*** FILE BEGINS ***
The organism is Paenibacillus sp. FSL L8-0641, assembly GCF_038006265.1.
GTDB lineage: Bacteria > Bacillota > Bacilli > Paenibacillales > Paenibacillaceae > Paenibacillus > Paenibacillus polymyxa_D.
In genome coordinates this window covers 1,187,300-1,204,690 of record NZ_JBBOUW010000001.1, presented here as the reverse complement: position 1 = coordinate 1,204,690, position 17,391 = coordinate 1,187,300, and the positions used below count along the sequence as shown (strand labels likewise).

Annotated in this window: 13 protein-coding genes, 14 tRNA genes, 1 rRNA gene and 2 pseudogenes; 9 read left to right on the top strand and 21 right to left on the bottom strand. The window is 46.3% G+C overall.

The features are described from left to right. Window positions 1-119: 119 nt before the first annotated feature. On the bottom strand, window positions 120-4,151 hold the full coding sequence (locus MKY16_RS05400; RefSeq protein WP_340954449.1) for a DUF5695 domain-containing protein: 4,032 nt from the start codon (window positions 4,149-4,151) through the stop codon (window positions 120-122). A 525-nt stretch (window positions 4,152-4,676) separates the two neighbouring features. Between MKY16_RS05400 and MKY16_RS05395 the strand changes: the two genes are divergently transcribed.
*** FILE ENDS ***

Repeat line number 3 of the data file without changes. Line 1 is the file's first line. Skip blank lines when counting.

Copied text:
In genome coordinates this window covers 1,187,300-1,204,690 of record NZ_JBBOUW010000001.1, presented here as the reverse complement: position 1 = coordinate 1,204,690, position 17,391 = coordinate 1,187,300, and the positions used below count along the sequence as shown (strand labels likewise).